0

The full content of Annals is available to subscribers

Subscribe/Learn More  >
Conferences |

The Liver and the Antigens of Hepatitis B

GARY L. GITNICK, M.D.; LEONARD S. GOLDBERG, M.D., F.A.C.P.; RONALD KORETZ, M.D., F.A.C.P.; and JOHN H. WALSH, M.D., F.A.C.P.
[+] Article and Author Information

▸Requests for reprints should be addressed to Gary L. Gitnick, M.D.; Department of Medicine, UCLA School of Medicine; Los Angeles, CA 90024.


Los Angeles, California


Ann Intern Med. 1976;85(4):488-496. doi:10.7326/0003-4819-85-4-488
Text Size: A A A

A decade ago an antigen was identified by immunodiffusion and subsequently proved to be closely associated with hepatitis B virus. Further studies showed that hepatitis B virus circulates as a large particle containing a protein coat and a DNA core, and that excess coat particles are produced and circulate freely. Immunization with surface protein produced protective antibodies, and this led to the development of a prototype vaccine. Patients with hepatitis may develop a variety of extrahepatic manifestations, including polyarthritis, vasculitis, and glomerulonephritis. These associated symptoms may be due to immune complexes consisting of hepatitis B surface antigen and its antibody. The role of cellular immunity in hepatitis B is unknown. The relation between type B virus and the liver is both destructive (leading to severe acute hepatic disease and eventually to cirrhosis) and symbiotic (existing among carriers who have neither liver disease nor symptoms). If the factors that cause these divergent courses were delineated and understood, the results may lead to the prevention and cure of hepatitis B and its sequelae.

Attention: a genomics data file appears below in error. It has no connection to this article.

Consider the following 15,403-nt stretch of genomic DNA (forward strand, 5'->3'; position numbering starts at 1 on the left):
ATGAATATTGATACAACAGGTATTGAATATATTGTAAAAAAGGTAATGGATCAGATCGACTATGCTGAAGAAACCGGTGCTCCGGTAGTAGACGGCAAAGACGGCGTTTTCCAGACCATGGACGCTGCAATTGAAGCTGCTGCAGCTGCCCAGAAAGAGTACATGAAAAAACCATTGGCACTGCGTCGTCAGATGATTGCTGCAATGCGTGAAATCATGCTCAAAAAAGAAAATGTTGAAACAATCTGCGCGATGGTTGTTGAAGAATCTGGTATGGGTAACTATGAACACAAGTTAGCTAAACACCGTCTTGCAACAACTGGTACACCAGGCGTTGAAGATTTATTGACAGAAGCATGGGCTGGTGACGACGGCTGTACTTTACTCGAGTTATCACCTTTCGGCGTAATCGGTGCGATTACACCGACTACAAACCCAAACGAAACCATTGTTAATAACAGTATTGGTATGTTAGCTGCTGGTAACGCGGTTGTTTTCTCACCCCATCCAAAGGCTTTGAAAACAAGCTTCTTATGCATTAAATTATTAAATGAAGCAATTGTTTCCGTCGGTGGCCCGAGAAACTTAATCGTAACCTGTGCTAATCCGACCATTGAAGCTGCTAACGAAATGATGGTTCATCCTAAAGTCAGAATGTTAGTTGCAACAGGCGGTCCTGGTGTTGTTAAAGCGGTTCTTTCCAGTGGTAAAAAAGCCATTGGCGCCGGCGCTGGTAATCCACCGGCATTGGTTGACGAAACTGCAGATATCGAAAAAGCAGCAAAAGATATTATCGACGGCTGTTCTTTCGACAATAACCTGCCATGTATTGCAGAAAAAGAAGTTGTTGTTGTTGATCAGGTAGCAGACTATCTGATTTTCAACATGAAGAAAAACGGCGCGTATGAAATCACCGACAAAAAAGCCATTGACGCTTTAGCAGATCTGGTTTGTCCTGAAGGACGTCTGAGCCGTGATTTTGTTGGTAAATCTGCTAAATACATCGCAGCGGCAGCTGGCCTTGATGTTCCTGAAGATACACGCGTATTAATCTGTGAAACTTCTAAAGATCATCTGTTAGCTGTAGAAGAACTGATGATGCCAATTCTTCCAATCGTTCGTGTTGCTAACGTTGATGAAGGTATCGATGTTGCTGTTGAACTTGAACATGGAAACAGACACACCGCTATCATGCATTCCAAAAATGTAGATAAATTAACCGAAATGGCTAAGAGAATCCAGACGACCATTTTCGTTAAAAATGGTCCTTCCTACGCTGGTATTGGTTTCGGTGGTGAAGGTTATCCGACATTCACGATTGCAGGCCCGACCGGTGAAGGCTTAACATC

Figures

Tables

References

Letters

NOTE:
Citing articles are presented as examples only. In non-demo SCM6 implementation, integration with CrossRef’s "Cited By" API will populate this tab (http://www.crossref.org/citedby.html).

Comments

Submit a Comment
Submit a Comment

Summary for Patients

Clinical Slide Sets

Terms of Use

The In the Clinic® slide sets are owned and copyrighted by the American College of Physicians (ACP). All text, graphics, trademarks, and other intellectual property incorporated into the slide sets remain the sole and exclusive property of the ACP. The slide sets may be used only by the person who downloads or purchases them and only for the purpose of presenting them during not-for-profit educational activities. Users may incorporate the entire slide set or selected individual slides into their own teaching presentations but may not alter the content of the slides in any way or remove the ACP copyright notice. Users may make print copies for use as hand-outs for the audience the user is personally addressing but may not otherwise reproduce or distribute the slides by any means or media, including but not limited to sending them as e-mail attachments, posting them on Internet or Intranet sites, publishing them in meeting proceedings, or making them available for sale or distribution in any unauthorized form, without the express written permission of the ACP. Unauthorized use of the In the Clinic slide sets will constitute copyright infringement.

Toolkit

Buy Now

to gain full access to the content and tools.

Want to Subscribe?

Learn more about subscription options

Advertisement
Forgot your password?
Enter your username and email address. We'll send you a reminder to the email address on record.
(Required)
(Required)